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'[EE] US 3-phase wiring colors'
2011\10\28@115125 by Sean Breheny

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O great source of knowledge :)

I am looking for the answer to a question which I have not been able
to find using the Googles on the Interwebs and I am hoping that you
might have the answer.

I have some devices which take 480V, three-phase power and need to be
cord connected, however, they do not come with a cord, you need to
wire that yourself. These are forklift truck battery chargers.

They do not require a neutral connection - inside, there are only four
terminals (X,Y,Z phases and Protective Earth Ground). I want to plug
this in to an L16-20R receptacle (four pin three phase grounded). I
have done this several times before using SO-type cable, 10 or 12
gauge, 4 conductor. Every US UL-listed (non Harmonized) 4 conductor SO
cable I've seen has the following colors in it: green, red, black, and
white. I have been wiring these things using this cable with green as
the PE Ground, and red, black, white as X,Y,Z phases.

Recently, someone pointed out to me that the US National Electrical
Code states that white or gray may never be used as a hot conductor in
a cable (possibly except when household Romex cable is used for
switches and then the white wire needs to be marked with a different
color at each end).

So, when you make a flexible cable for 4-wire, 3-phase, grounded plugs
in the US, what wire colors are you supposed to use? Where can I get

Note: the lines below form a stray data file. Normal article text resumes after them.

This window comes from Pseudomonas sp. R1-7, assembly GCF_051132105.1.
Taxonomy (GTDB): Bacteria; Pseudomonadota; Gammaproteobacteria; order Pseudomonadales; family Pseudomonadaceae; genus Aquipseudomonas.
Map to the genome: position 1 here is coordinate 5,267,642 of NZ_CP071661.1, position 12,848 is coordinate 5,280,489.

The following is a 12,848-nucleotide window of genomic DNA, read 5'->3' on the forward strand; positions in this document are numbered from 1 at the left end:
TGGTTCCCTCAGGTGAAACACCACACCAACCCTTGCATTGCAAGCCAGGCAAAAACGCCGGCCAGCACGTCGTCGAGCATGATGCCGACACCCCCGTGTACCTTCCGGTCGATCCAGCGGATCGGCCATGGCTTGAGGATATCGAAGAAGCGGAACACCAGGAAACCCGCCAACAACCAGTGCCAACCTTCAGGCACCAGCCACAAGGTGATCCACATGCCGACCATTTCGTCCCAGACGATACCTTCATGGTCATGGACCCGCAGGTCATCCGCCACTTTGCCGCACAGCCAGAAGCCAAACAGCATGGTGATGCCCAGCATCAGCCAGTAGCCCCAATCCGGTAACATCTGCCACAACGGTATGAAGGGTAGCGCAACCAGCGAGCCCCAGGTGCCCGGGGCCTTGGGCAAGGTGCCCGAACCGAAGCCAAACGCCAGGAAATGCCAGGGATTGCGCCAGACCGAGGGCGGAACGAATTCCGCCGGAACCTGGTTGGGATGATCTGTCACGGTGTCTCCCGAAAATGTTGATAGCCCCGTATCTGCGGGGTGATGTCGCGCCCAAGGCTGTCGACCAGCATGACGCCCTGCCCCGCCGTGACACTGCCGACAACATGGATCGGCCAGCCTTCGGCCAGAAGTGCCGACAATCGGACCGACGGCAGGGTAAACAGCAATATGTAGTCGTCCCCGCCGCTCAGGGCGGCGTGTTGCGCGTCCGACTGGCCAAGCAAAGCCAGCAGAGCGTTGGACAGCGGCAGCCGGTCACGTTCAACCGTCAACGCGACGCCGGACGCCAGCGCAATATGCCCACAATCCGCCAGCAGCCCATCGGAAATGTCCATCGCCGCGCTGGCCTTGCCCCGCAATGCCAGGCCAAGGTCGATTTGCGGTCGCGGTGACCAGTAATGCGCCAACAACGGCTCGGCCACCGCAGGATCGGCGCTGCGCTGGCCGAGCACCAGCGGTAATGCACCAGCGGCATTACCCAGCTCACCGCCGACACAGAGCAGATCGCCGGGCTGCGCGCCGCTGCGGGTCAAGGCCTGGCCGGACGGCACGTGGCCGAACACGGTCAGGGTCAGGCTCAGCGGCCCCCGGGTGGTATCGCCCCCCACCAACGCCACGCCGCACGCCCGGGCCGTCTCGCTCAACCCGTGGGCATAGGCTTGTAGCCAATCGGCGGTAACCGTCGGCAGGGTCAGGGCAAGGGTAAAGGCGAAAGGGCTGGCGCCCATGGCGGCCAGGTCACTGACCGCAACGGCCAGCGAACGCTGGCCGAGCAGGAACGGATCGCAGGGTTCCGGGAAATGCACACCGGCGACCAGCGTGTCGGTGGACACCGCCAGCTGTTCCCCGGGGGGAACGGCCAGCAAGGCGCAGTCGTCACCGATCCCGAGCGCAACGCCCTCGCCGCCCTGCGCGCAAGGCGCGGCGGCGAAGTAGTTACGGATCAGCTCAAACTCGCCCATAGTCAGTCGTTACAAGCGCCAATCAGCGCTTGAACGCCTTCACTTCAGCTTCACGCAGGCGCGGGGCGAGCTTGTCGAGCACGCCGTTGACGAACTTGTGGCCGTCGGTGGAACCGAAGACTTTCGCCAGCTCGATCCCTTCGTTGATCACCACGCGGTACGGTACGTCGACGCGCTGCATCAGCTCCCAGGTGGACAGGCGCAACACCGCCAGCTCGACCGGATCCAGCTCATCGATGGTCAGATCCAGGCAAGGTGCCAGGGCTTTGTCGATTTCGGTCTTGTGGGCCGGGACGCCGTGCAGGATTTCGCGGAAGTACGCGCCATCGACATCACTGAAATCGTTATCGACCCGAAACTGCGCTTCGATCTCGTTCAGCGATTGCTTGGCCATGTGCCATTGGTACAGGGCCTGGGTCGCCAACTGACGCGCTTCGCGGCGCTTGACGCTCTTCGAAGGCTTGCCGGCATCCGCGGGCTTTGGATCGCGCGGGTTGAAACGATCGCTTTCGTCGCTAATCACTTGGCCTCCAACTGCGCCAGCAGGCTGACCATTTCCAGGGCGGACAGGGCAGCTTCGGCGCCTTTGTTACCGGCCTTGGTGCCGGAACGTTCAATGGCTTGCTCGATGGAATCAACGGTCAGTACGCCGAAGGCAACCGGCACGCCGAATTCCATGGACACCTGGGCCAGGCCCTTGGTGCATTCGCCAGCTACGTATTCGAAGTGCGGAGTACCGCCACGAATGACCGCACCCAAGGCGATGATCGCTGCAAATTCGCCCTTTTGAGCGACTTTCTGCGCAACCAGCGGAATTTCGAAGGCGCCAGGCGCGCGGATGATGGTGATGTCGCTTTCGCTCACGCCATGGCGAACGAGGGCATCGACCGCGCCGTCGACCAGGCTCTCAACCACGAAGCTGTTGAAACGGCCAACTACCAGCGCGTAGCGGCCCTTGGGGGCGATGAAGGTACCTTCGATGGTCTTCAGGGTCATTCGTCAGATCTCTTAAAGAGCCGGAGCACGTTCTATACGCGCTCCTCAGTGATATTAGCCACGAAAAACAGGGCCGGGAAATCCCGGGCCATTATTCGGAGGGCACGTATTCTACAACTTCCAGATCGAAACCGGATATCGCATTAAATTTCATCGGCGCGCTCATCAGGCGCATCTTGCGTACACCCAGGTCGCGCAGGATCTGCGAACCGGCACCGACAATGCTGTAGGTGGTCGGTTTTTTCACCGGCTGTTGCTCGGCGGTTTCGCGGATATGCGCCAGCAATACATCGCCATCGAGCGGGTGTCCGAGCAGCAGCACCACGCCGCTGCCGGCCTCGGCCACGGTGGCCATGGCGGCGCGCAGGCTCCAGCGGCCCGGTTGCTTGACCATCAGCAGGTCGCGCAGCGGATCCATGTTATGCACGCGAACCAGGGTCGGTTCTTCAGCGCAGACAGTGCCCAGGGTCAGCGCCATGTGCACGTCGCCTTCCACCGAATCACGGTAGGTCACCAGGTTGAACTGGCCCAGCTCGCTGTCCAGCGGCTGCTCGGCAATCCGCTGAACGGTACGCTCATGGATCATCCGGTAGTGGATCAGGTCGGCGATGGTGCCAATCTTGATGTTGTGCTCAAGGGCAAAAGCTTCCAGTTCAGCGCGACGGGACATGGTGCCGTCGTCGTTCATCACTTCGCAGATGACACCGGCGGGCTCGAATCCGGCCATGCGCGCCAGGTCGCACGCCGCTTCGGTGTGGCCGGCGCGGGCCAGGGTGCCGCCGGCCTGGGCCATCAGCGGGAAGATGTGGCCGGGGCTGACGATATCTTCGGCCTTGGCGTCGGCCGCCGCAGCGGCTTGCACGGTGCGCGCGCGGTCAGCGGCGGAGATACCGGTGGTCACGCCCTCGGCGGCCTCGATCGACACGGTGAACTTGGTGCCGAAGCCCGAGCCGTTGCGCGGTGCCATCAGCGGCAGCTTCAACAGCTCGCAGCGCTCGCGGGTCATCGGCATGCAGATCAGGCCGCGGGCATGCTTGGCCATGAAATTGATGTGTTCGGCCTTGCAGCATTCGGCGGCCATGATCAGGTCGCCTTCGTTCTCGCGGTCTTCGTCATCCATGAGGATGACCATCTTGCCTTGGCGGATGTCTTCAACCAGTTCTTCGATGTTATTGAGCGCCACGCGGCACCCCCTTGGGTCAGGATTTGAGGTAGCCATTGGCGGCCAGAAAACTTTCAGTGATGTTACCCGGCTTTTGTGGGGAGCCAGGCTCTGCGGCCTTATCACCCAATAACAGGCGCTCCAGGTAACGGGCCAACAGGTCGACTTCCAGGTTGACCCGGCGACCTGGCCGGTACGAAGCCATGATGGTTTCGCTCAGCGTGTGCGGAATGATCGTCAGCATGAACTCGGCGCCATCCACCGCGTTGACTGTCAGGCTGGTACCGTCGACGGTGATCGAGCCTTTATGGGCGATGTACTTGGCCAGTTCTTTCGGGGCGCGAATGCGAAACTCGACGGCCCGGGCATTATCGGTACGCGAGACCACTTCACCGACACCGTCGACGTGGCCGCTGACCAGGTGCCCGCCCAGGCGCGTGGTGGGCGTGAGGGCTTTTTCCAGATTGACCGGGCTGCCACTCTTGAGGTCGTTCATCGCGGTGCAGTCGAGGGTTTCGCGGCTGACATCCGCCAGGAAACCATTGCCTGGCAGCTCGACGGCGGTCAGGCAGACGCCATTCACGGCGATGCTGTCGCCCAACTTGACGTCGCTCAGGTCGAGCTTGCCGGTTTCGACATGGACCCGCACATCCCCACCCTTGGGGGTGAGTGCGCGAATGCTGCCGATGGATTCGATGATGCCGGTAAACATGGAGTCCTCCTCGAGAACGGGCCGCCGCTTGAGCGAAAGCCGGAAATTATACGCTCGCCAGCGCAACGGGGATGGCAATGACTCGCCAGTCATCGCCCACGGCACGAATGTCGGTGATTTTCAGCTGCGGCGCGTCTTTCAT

such cable which does not have a white or gray wire in it? It seems
very awkward and wasteful to use 5-wire cable and leave the white wire
unused. The box which the L16-20P plugs come in mentions using 10/4 or
12/4 cable, so they do not seem to anticipate using 5 conductor cable.
They list the colors as green, red, black, blue (or brown), but I've
never seen flexible cable available with this combination of colors.

Can anyone clear this up for me?

Thanks,

Sea

2011\10\28@124034 by Dwayne Reid

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At 09:51 AM 10/28/2011, Sean Breheny wrote:

>I have some devices which take 480V, three-phase power and need to be
>cord connected, however, they do not come with a cord, you need to
>wire that yourself. These are forklift truck battery chargers.

<http://www.3phasepower.org/3phasewiring.htm>

480Vac fixed installations in North America tend to use Brown, Orange, Blue for the phase colors.  Neutral, if needed, is always White.

One common technique when using flexible cord is to use 3M type 35 colored tape to identify the new colors on the wrongly-colored conductors.  Most Electrical Inspectors are happy with that.

Do note that you should (must?) use an appropriately-rated colored tape.  Most Chinese-made imported tape from you local Home Depot is not suitable.  Scotch 3M type 35 colored tape seems to be what the professional electricians that I've worked with use.